To figure out how HPM method works, consider a general nonlinear equation in the form with the following boundary conditions: where is a general differential operator, is a boundary operator, a known analytical function, and is the domain boundary for . can be divided into two operators and , where is linear and nonlinear; from this last statement, (1) can be rewritten as Generally, a homotopy can be constructed in the form Or where is a homotopy parameter, whose values are within range of 0 and 1; is the first approximation for the solution of (3) that satisfies the boundary conditions.
Assuming that solution for (4) or (5) can be written as a power series of , Substituting (6) into (5) and equating identical powers of terms, there can be found values for the sequence .
When , it yields the approximate solution for (1) in the form Another way to build a homotopy, which is relevant for this paper, it is by considering the following general equation: where and are the linear and nonlinear operators, respectively. It is desired that solution for describes, accurately, the original nonlinear system.
By the homotopy technique, a formulation is constructed as follows [16]: Again, it is assumed that solution for (9) can be written in the form (6); thus, taking the limit when results in the approximate solution of (8). The convergence of solutions obtained by HPM method is discussed in [20, 21, 25, 26].
A recent report [17] introduced a modified version of homotopy perturbation method, which eases the solutions searching process for (3). As first step, a homotopy of the following form is introduced: It can be noticed that the homotopy function (10) is essentially the same as (4), except for the nonlinear operator and the nonhomogeneous function , which contain embedded the homotopy parameter . We propose first to subdivide and into a series of terms and multiply by the most nonlinear terms, where is an integer number greater or equal to zero. The power is selected according to how much displacement is desired in the interactions for the corresponding nonlinear term of or . The introduction of that parameter within the differential equation is a strategy to redistribute the nonlinearities between the successive iterations of the HPM method, and thus it increases the probabilities of finding the sought solution. The rest of the method is exactly the same as the standard procedure for the HPM. Therefore, we establish that When , it results in the approximate solution for (3) in the form An advantage of this procedure is that, given the distribution of nonlinearities, from the differential equation, over the successive iterations of (11), less complex analytic approximations may be obtained than those generated by the original standard HPM.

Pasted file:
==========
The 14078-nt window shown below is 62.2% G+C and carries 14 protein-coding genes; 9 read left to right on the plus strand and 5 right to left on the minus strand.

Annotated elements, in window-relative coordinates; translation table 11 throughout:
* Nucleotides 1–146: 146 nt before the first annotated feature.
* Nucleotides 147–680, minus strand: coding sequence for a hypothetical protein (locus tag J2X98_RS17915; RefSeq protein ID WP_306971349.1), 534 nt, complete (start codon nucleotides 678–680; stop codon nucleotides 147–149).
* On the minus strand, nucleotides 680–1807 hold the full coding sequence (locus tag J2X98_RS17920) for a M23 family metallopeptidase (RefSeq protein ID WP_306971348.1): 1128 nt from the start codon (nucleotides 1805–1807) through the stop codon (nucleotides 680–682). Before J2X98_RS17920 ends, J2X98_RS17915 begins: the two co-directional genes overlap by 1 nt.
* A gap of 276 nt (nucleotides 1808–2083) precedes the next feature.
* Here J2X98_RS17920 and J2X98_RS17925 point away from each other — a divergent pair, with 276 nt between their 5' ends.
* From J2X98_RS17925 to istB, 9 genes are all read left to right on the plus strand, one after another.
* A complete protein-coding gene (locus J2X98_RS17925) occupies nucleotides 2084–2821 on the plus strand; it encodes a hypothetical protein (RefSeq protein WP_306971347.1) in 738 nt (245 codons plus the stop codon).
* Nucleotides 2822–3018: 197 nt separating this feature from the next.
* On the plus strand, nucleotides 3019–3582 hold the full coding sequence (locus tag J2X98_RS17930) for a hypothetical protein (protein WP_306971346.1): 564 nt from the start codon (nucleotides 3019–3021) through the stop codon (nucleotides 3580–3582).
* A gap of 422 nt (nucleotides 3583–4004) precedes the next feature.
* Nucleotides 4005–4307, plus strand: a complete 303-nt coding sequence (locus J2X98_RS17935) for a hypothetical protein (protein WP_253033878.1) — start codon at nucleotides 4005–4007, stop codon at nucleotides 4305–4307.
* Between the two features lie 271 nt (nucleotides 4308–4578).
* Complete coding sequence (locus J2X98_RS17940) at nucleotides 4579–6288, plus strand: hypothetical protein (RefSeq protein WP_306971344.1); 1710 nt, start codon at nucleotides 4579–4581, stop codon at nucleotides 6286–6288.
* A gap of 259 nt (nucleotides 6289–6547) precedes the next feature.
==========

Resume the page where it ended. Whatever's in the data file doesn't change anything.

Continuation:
Finally, convergence of solutions obtained by NDHPM method is discussed in [17].
3. Approximate Solution of ThomasFermi Equation
In order to facilitate understanding of the NDHPM method, we will solve approximately the equation where prime denotes differentiation with respect to .
is a function related to the electrostatic potential inside the atom, is a variable proportional to distance from the nucleus , and the most accurate value of is [36].
The above equation is a modified version of the original problem of ThomasFermi, where (13) is subject to the boundary conditions , [28, 41] although there are other conditions that can be applied [40].
Following references [16, 24] instead of defining a linear and nonlinear part in the above equation, we add and subtract as it is shown, in order to add a term to linear operator to facilitate the search for convergent solutions; thus (13) can be rewritten as where and are constant parameters to determine.
The linear part is identified as and the nonlinear is In order to simplify the calculations, we will redistribute the nonlinear term by using NDHPM method, starting from (9), in the form by substituting into (17), and equating terms having identical powers of we obtain
In this paper we study the first order approximation, (19)(20). We will see that the nonlinear term of (see (16)) contains the sufficient information to obtain a good analytical approximation for (13).